Main contractor Andrade Gutierrez halted work in 2016 when BNDES suspended funding for 25 overseas projects. It had previously agreed to provide $320 million towards total development costs originally estimated at $460 million but later increased to $700 million. According to government of Mozambique, an unnamed Chinese company is now in talks with the Brazilian construction firm over jointly developing the project. The scheme, which will supply water to Mozambique’s biggest urban and industrial centres, was originally supposed to have been completed in 2019.
Andrade Gutierrez has been forced into restructuring its operations and its debts in response to Operation Carwash, thereby reducing its African footprint. The company has, however, benefitted from the Brazilian government’s decision not to stick to its original plan of imposing a 40 billion reais ($12 billion) fine on the firm, which would probably have resulted in its bankruptcy. The final figure has not been decided but is expected to be much lower.
It remains to be seen whether the Brazilian government will retain its commitment to Africa in the face of its domestic economic difficulties and the involvement of African Lusophone countries in Operation Carwash. The original influx of Brazilian companies on the continent was accompanied by a diplomatic offensive by Brasilia. The country now has the fifth biggest embassy network on the continent, covering 39 countries, up from just 18 in 2003, although this was partly driven by Brazil’s desire to play a more prominent role on the international stage, exemplified by its unsuccessful campaign for a permanent position on the UN Security Council.
The relationship between the two has broadly been characterised by African oil exports to Brazil in return for investment in infrastructure projects by Brazilian construction companies but the picture is a little more nuanced than that. For instance, Brazilian food exports to Africa are growing strongly and not just to Portuguese-speaking countries.
However, there has been a big fall in trade between the two, in large part because of the collapse in commodity prices. Bilateral trade grew from $4.2 billion in 2003 to a peak of $28.4 billion in 2013 but fell steeply again to $12.4 billion in 2016. It remains to be seen what impact this will have on Brasilia’s African policy: it could see the continent downgraded as a priority; or the fall in trade could strengthen its determination to regain lost business.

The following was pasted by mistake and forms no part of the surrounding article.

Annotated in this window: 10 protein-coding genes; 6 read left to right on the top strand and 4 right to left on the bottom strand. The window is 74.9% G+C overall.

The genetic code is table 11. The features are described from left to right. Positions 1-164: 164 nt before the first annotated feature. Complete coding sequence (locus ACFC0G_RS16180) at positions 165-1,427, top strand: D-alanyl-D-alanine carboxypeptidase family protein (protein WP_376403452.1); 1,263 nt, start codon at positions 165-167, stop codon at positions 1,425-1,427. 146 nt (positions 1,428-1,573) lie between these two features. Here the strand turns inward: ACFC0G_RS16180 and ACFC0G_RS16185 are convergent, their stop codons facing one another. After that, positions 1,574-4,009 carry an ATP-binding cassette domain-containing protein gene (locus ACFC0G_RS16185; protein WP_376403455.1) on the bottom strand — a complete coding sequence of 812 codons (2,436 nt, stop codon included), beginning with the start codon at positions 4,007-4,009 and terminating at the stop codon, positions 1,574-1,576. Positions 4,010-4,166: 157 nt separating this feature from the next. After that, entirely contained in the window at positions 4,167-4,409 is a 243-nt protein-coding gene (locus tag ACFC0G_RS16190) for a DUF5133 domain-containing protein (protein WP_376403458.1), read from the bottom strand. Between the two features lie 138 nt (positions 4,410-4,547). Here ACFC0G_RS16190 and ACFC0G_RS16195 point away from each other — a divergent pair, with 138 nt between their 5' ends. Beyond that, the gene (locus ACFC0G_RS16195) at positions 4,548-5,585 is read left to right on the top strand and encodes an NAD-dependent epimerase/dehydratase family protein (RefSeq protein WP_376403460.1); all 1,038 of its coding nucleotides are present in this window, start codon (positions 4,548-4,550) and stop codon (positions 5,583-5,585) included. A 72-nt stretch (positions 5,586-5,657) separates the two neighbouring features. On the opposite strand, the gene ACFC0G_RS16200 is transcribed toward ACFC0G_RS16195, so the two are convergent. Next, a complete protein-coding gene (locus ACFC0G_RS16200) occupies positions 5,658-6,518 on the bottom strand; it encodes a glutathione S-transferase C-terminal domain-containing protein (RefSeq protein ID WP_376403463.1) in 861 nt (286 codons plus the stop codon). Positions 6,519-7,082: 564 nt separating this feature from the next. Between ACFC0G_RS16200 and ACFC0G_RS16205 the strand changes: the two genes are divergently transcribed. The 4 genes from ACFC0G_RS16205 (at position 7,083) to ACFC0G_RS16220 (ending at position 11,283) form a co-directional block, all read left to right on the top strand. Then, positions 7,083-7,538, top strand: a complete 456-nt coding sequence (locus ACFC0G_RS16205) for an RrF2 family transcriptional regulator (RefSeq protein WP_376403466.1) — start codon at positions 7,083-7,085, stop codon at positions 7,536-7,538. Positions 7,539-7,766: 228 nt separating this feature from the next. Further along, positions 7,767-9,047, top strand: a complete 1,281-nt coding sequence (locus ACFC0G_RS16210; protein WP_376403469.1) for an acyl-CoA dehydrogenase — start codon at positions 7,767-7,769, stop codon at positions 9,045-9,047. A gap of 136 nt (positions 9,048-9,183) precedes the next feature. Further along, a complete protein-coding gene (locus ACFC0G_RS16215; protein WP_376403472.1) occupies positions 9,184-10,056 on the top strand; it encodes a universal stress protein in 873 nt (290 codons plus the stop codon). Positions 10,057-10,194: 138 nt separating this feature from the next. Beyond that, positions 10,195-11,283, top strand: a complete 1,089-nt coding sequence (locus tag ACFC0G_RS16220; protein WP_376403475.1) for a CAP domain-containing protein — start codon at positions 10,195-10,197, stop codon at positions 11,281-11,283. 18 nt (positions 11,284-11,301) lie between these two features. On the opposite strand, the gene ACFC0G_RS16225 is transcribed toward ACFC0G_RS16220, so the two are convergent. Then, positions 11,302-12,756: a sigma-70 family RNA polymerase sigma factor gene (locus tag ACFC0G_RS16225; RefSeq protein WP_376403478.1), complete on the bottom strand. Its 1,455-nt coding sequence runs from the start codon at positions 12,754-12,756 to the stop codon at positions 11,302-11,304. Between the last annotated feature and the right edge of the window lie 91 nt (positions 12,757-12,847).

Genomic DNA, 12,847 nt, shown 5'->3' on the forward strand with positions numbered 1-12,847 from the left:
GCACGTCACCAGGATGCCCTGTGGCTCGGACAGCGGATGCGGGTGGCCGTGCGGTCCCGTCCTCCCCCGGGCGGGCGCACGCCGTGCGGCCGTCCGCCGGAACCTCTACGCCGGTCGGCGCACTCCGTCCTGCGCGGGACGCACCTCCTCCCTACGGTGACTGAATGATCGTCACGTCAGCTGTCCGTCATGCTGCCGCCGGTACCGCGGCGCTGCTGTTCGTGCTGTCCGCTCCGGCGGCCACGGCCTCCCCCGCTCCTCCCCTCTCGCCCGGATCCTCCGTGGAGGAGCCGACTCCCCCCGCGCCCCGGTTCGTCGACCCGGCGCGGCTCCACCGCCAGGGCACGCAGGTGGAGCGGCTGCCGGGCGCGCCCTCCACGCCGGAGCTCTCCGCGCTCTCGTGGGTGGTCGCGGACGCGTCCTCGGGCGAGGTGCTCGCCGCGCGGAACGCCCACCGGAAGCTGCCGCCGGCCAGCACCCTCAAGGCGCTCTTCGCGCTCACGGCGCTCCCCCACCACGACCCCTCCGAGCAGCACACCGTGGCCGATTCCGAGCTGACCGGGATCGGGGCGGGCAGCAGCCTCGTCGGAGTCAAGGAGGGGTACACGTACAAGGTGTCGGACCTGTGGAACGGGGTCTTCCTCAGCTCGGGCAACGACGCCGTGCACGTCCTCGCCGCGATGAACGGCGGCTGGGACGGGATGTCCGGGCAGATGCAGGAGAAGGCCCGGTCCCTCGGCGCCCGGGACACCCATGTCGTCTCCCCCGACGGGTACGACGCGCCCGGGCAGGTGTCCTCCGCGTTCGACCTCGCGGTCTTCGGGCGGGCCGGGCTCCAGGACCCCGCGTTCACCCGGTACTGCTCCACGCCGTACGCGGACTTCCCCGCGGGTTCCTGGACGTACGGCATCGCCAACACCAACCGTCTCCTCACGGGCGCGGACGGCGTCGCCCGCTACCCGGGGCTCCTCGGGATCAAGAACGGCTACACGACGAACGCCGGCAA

Beyond Lave Jacto
It would be wrong to suggest that the financial difficulties of Brazil’s biggest companies can all be laid at the door of Operation Carwash. Mining giant Vale has struggled with high debt levels as a result of low commodity prices over the last five years.
CEO Fabio Schvartsman has now managed to have its total debts to $10 billion and the company reported pre-tax income of $3.9 billion for the second quarter of 2018, up from $2.7 billion for the same period in 2017, as the prices of some commodity have mounted at least a partial recovery. Throughout the difficult years, Vale remained steadfastly committed to Mozambique and the firm was in large part responsible for the $9.5 million invested in the country by Brazilian firms in 2015.
There are signs that the company’s confidence in the country and its investment in transport infrastructure are beginning to pay off. Vale Moçambique generated 97.3 billion meticais ($1.56 billion) in income last year, up 122% on the previous year. Its outstanding debt still stood at a massive 456 billion meticais ($7.8 billion) in December 2017, but the future now looks brighter, not least because of the appreciation of the real against the US dollar.
Vale Moçambique expects to export 15 million tonnes of coal this year, up from 11.2 million tonnes last year and just 5.6 million tonnes in 2016, as it brings its Moatize II project on stream. The company now ships all of its coal production at the Moatize mines from the Port of Nacala, rather than its original option of Beira.
However, the existing coal terminal at Nacala has handling capacity of just 18 million tonnes a year, so more rail and port capacity will be required, either at Nacala or the planned new port of Macuse. Parent company Vale generated $770 million in income last year when it sold a 15% stake in Moatize, plus a 50% stake in the Nacala railway to Japanese firm Mitsui, to help turn its own financial situation around.
Operation Carwash has portrayed Brazilian business and politics in a very negative light. The depth of the bribery and corruption astounded many around the world. Yet the crisis also provides an opportunity for renewal at the heart of the nation. It could kickstart a compliance and good governance revolution that will not only benefit the South American giant but also the Lusophone world as a whole. This should only strengthen Brazilian-African economic relations.